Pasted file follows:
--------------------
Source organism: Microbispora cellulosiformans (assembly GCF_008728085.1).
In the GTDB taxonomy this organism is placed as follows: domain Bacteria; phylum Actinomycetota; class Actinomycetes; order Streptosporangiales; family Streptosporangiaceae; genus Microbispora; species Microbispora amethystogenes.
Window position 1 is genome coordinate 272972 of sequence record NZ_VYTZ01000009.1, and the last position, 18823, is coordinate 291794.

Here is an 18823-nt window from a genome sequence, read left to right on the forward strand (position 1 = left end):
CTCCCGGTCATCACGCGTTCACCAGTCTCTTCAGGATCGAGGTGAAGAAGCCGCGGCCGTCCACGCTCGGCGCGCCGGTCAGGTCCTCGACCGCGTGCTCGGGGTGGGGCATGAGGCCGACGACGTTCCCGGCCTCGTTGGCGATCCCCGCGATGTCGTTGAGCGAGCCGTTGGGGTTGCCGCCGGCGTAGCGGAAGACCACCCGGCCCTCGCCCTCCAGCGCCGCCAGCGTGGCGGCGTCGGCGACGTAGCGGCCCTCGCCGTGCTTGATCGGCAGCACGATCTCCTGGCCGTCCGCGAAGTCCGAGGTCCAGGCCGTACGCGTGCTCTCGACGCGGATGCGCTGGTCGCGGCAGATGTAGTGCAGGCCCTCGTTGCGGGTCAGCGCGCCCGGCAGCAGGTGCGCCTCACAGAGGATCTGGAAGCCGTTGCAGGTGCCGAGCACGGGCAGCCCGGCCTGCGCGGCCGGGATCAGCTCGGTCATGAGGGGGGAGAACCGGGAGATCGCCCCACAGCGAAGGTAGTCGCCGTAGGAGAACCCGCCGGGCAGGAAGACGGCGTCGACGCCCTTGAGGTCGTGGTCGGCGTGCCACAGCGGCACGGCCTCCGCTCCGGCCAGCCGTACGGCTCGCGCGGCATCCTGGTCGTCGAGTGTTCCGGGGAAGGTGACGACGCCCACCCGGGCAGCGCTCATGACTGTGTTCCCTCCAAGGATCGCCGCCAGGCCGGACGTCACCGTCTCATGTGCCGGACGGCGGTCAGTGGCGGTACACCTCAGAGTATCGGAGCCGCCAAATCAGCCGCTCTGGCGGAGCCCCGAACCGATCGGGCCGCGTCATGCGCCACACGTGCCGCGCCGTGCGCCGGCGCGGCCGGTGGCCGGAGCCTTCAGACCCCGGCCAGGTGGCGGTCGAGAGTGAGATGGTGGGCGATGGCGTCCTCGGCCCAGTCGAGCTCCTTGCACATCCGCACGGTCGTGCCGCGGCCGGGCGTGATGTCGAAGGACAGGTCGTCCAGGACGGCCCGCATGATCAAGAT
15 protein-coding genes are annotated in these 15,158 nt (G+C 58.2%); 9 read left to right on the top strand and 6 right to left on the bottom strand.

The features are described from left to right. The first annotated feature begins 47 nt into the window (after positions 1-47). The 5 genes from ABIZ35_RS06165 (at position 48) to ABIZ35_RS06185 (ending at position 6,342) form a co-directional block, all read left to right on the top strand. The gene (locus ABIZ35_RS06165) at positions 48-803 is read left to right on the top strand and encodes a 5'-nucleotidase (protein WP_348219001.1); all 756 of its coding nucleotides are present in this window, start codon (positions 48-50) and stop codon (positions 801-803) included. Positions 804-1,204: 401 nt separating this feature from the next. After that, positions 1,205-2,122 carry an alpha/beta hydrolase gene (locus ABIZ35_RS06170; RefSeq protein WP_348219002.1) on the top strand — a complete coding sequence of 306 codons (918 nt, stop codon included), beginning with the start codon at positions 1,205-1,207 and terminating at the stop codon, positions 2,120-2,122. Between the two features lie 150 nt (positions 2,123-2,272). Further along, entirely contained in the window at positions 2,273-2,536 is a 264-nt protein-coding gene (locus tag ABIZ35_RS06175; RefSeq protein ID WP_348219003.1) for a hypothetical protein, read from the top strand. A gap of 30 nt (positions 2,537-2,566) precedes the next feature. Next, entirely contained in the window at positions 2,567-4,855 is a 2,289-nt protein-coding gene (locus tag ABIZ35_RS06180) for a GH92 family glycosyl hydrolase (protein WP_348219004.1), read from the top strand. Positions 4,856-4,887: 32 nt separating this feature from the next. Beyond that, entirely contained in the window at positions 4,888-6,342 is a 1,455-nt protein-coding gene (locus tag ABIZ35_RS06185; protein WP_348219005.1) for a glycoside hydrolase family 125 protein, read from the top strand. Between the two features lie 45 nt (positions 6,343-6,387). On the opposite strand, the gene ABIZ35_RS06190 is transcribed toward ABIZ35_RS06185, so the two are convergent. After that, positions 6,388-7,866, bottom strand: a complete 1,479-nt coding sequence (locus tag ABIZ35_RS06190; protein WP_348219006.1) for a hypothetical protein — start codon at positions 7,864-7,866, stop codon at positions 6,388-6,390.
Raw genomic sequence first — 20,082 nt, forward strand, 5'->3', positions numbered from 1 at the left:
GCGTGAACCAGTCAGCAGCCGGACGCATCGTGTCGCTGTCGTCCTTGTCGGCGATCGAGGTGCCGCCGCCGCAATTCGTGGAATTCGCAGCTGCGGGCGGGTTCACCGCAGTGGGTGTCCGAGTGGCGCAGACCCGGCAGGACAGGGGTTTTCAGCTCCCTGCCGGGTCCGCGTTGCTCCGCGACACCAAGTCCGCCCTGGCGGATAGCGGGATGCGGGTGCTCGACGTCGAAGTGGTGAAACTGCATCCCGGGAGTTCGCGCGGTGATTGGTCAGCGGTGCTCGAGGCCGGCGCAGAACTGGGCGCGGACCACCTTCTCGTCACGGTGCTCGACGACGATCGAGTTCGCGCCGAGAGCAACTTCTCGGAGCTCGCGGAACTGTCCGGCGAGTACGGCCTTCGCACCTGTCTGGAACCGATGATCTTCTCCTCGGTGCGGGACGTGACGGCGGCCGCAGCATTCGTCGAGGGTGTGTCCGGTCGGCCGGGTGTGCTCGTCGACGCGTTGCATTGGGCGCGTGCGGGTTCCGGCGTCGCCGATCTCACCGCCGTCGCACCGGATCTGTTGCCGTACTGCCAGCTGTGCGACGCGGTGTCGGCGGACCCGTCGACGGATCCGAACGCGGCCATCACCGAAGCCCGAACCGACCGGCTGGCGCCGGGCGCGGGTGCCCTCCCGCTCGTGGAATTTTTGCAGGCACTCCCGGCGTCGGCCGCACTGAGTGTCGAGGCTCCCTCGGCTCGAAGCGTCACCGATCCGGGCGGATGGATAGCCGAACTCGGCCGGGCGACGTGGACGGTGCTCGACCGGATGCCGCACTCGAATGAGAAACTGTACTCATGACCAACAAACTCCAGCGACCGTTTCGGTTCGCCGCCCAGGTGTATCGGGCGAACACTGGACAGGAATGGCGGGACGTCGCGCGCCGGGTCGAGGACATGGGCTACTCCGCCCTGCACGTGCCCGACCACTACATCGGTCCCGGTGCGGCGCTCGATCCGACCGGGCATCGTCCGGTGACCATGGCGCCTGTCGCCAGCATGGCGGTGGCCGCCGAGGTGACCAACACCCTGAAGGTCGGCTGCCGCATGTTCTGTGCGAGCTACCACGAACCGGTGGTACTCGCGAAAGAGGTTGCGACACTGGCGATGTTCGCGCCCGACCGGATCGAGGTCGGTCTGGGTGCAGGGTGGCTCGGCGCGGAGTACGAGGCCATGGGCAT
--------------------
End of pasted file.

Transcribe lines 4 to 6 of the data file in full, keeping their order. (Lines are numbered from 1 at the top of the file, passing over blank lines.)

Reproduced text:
Here is an 18823-nt window from a genome sequence, read left to right on the forward strand (position 1 = left end):
CTCCCGGTCATCACGCGTTCACCAGTCTCTTCAGGATCGAGGTGAAGAAGCCGCGGCCGTCCACGCTCGGCGCGCCGGTCAGGTCCTCGACCGCGTGCTCGGGGTGGGGCATGAGGCCGACGACGTTCCCGGCCTCGTTGGCGATCCCCGCGATGTCGTTGAGCGAGCCGTTGGGGTTGCCGCCGGCGTAGCGGAAGACCACCCGGCCCTCGCCCTCCAGCGCCGCCAGCGTGGCGGCGTCGGCGACGTAGCGGCCCTCGCCGTGCTTGATCGGCAGCACGATCTCCTGGCCGTCCGCGAAGTCCGAGGTCCAGGCCGTACGCGTGCTCTCGACGCGGATGCGCTGGTCGCGGCAGATGTAGTGCAGGCCCTCGTTGCGGGTCAGCGCGCCCGGCAGCAGGTGCGCCTCACAGAGGATCTGGAAGCCGTTGCAGGTGCCGAGCACGGGCAGCCCGGCCTGCGCGGCCGGGATCAGCTCGGTCATGAGGGGGGAGAACCGGGAGATCGCCCCACAGCGAAGGTAGTCGCCGTAGGAGAACCCGCCGGGCAGGAAGACGGCGTCGACGCCCTTGAGGTCGTGGTCGGCGTGCCACAGCGGCACGGCCTCCGCTCCGGCCAGCCGTACGGCTCGCGCGGCATCCTGGTCGTCGAGTGTTCCGGGGAAGGTGACGACGCCCACCCGGGCAGCGCTCATGACTGTGTTCCCTCCAAGGATCGCCGCCAGGCCGGACGTCACCGTCTCATGTGCCGGACGGCGGTCAGTGGCGGTACACCTCAGAGTATCGGAGCCGCCAAATCAGCCGCTCTGGCGGAGCCCCGAACCGATCGGGCCGCGTCATGCGCCACACGTGCCGCGCCGTGCGCCGGCGCGGCCGGTGGCCGGAGCCTTCAGACCCCGGCCAGGTGGCGGTCGAGAGTGAGATGGTGGGCGATGGCGTCCTCGGCCCAGTCGAGCTCCTTGCACATCCGCACGGTCGTGCCGCGGCCGGGCGTGATGTCGAAGGACAGGTCGTCCAGGACGGCCCGCATGATCAAGAT
15 protein-coding genes are annotated in these 15,158 nt (G+C 58.2%); 9 read left to right on the top strand and 6 right to left on the bottom strand.